When I was a landscape architecture student, my coursework on residential landscape design wasn’t much to speak of – just one project in a single course. In those days, in fact, expressing any interest in residential spaces made you something of an outcast who really should have been thinking of loftier pursuits in civic, public and commercial design.
Happily, I’ve been hearing from some younger landscape architects that the situation is now different – but that there’s still no real focus on residential design and a tremendous void when it comes to good, solid information for those who want to know more. And it goes without saying that, when it comes to pools and other watershapes, that void is particularly deep and wide.
Certainly, resources such as WaterShapes have helped professionals fill that void, but as a diligent book person, I am always on the lookout for texts that add to the dialogue and do more than skim over the residential-landscape canvas. That’s why I was keen to pick up a copy of Timeless Landscape Design, written by the husband-and-wife landscape design team of Mary Palmer Dargan and Hugh Graham Dargan (Wyrick & Co., 2007).
They aim at readers who do not have degrees in landscape architecture but who do (or should) have a distinct interest in the topic – nursery professionals, general contractors and homeowners among them. Indeed, the content is a bit basic, but for watershapers who want to address entire residential environments, I see this 190-page, beautifully illustrated book as a useful overview of how all the pieces can work together.
The Dargans approach the design process by breaking it into four areas:
[ ] The Approach: They start with driveways, street and sidewalk transitions, front yards and pathways leading to front doors – coverage I found useful because more and more of the projects I design include areas beyond backyards. And they get down to details, displaying some terrific treatments of gates, mailboxes, pathways, landings and steps.
[ ] The Hub: Here, the Dargans discuss the role of the home itself as a component of the landscape and how its architecture influences the structures and spaces that surround it. They also cover the importance of understanding how to organize exterior spaces to maximize viewing corridors and vistas from inside the home.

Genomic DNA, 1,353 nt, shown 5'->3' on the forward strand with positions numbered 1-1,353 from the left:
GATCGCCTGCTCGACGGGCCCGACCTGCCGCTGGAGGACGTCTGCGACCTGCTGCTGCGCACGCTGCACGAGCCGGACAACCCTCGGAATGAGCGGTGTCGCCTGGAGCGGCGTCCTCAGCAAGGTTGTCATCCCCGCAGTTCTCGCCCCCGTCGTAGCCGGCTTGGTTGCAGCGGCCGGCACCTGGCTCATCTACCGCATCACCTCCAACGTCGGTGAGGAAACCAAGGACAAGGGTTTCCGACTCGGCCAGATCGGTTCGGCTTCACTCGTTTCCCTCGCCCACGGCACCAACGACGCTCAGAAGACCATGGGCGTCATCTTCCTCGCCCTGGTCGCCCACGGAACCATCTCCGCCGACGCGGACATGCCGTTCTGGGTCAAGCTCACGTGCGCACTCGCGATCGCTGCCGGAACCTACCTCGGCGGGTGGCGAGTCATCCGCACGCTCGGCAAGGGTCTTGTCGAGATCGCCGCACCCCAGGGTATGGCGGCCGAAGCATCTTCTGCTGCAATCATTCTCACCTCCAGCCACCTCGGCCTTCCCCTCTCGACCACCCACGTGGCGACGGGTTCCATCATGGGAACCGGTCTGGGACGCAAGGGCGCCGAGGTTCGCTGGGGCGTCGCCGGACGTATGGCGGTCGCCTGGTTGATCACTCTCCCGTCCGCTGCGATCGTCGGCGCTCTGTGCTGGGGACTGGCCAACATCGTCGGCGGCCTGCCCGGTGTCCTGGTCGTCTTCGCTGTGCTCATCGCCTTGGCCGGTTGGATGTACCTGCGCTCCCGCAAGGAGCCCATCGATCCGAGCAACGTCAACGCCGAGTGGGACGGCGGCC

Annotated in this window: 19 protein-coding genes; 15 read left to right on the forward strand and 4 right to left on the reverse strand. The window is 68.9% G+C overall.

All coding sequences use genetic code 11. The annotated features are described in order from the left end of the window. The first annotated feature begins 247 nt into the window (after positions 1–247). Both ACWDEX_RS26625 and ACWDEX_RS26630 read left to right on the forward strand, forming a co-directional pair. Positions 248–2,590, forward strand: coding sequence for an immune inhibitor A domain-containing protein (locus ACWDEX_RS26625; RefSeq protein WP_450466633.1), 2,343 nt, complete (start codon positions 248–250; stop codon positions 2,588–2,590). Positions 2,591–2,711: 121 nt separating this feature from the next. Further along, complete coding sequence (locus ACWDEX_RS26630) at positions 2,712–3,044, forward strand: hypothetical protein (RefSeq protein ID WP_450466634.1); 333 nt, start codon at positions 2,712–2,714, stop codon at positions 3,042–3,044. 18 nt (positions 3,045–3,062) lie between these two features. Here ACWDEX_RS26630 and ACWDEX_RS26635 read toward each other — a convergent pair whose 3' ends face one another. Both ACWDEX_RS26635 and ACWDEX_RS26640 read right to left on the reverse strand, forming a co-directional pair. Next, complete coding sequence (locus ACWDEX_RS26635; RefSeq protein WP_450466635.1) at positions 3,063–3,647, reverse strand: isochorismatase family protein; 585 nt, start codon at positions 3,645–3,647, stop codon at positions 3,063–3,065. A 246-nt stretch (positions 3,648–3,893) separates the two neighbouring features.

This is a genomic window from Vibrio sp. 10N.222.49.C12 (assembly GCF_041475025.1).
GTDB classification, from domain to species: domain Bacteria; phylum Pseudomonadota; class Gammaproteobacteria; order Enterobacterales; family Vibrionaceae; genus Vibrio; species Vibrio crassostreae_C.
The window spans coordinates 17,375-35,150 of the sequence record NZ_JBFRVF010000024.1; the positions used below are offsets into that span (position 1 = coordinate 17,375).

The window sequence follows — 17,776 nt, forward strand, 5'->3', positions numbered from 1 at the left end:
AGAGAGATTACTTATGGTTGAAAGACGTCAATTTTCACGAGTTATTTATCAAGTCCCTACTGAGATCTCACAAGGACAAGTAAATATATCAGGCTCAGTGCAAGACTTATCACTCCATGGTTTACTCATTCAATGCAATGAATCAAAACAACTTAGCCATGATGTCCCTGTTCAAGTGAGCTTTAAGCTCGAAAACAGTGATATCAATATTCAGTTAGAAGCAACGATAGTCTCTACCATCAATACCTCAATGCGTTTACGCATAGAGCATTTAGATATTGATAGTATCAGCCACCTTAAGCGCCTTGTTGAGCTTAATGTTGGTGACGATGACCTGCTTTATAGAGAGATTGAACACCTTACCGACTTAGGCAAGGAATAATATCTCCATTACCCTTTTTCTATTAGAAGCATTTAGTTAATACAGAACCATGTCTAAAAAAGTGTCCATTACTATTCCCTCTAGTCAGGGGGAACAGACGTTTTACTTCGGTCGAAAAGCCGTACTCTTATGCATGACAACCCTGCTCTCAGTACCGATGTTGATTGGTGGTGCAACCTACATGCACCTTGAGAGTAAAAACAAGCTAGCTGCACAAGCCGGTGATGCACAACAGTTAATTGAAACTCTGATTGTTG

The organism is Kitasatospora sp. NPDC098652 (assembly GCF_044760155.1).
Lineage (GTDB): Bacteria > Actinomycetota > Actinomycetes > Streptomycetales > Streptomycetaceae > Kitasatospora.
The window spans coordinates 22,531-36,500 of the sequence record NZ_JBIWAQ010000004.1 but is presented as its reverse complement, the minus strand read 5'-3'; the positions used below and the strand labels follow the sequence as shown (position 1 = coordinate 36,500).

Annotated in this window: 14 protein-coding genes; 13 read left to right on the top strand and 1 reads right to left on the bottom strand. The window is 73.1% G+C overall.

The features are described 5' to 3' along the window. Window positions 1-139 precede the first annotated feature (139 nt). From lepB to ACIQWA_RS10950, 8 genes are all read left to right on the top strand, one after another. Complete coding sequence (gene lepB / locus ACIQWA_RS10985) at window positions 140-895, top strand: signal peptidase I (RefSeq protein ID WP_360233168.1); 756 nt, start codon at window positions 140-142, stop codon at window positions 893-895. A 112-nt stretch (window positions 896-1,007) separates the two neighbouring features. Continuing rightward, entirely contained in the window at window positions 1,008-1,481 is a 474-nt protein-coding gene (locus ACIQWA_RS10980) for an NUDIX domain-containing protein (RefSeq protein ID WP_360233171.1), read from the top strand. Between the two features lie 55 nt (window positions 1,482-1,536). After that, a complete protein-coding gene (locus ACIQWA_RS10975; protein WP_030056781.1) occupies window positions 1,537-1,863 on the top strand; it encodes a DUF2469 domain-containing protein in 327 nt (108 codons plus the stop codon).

[ ] The Perimeter: This section covers all of the areas and structures directly related to the house – details that provide transitions out to the landscape that include terraces, patios, porches, shade structures, arbors, pergolas and exterior dining areas. Interestingly, they cover pools in this section, pointing out that these can be perimeter elements as well as destinations.
[ ] Passages and Destinations: Here, they cover design elements that lead us away from the home and out to destinations including lawns, tennis or basketball courts, gardens, gazebos, entertainment areas or other structures and spaces that are somehow removed from the house itself.
Certainly, this isn’t an exhaustive text on residential landscape design, but even so, it offers far more information than I ever received in college and seems to me to provide a sound approach to assessing the big picture and finding ways to make all the pieces fit together as parts of a cohesive design.
Again, this may be too basic a treatment for those who’ve immersed themselves in all facets of residential design, but in my view it never hurts to see how other professionals approach the design challenge. And for those of you who are eager to get into areas beyond watershapes only, this is a great place to start.
Mike Farley is a landscape architect with more than 20 years of experience and is currently a designer/project manager for Claffey Pools in Southlake, Texas. A graduate of Genesis 3’s Level I Design School, he holds a degree in landscape architecture from Texas Tech University and has worked as a watershaper in both California and Texas.